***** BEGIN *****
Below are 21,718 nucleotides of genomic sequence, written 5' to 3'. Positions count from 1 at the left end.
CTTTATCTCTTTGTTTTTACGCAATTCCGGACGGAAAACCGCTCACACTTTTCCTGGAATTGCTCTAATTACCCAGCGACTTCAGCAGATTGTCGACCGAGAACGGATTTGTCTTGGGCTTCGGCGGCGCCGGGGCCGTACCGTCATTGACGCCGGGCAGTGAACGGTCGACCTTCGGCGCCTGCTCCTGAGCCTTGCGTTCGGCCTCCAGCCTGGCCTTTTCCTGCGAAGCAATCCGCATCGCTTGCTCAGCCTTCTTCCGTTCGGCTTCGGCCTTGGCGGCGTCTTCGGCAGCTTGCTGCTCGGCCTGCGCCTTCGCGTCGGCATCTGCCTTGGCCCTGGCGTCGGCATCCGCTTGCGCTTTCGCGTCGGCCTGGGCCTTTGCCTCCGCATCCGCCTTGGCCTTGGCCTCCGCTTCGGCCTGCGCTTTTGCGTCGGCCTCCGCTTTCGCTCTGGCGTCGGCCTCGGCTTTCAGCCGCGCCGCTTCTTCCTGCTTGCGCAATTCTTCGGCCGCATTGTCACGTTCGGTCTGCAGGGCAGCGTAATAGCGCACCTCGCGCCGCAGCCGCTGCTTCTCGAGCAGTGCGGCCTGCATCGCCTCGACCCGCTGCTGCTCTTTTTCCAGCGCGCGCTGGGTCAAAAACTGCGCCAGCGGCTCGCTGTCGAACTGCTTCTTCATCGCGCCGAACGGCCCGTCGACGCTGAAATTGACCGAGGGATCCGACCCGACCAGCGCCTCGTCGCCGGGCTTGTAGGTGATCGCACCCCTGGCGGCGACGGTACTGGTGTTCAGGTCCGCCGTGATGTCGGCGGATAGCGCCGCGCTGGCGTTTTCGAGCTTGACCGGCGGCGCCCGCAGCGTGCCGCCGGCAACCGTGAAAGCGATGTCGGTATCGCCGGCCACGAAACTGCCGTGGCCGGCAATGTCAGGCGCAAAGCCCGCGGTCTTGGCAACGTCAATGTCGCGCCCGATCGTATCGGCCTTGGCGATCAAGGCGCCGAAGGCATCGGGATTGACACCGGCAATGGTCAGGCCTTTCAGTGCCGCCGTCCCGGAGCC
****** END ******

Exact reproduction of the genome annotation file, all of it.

Below are 21,718 nucleotides of genomic sequence, written 5' to 3'. Positions count from 1 at the left end.
CTTTATCTCTTTGTTTTTACGCAATTCCGGACGGAAAACCGCTCACACTTTTCCTGGAATTGCTCTAATTACCCAGCGACTTCAGCAGATTGTCGACCGAGAACGGATTTGTCTTGGGCTTCGGCGGCGCCGGGGCCGTACCGTCATTGACGCCGGGCAGTGAACGGTCGACCTTCGGCGCCTGCTCCTGAGCCTTGCGTTCGGCCTCCAGCCTGGCCTTTTCCTGCGAAGCAATCCGCATCGCTTGCTCAGCCTTCTTCCGTTCGGCTTCGGCCTTGGCGGCGTCTTCGGCAGCTTGCTGCTCGGCCTGCGCCTTCGCGTCGGCATCTGCCTTGGCCCTGGCGTCGGCATCCGCTTGCGCTTTCGCGTCGGCCTGGGCCTTTGCCTCCGCATCCGCCTTGGCCTTGGCCTCCGCTTCGGCCTGCGCTTTTGCGTCGGCCTCCGCTTTCGCTCTGGCGTCGGCCTCGGCTTTCAGCCGCGCCGCTTCTTCCTGCTTGCGCAATTCTTCGGCCGCATTGTCACGTTCGGTCTGCAGGGCAGCGTAATAGCGCACCTCGCGCCGCAGCCGCTGCTTCTCGAGCAGTGCGGCCTGCATCGCCTCGACCCGCTGCTGCTCTTTTTCCAGCGCGCGCTGGGTCAAAAACTGCGCCAGCGGCTCGCTGTCGAACTGCTTCTTCATCGCGCCGAACGGCCCGTCGACGCTGAAATTGACCGAGGGATCCGACCCGACCAGCGCCTCGTCGCCGGGCTTGTAGGTGATCGCACCCCTGGCGGCGACGGTACTGGTGTTCAGGTCCGCCGTGATGTCGGCGGATAGCGCCGCGCTGGCGTTTTCGAGCTTGACCGGCGGCGCCCGCAGCGTGCCGCCGGCAACCGTGAAAGCGATGTCGGTATCGCCGGCCACGAAACTGCCGTGGCCGGCAATGTCAGGCGCAAAGCCCGCGGTCTTGGCAACGTCAATGTCGCGCCCGATCGTATCGGCCTTGGCGATCAAGGCGCCGAAGGCATCGGGATTGACACCGGCAATGGTCAGGCCTTTCAGTGCCGCCGTCCCGGAGCC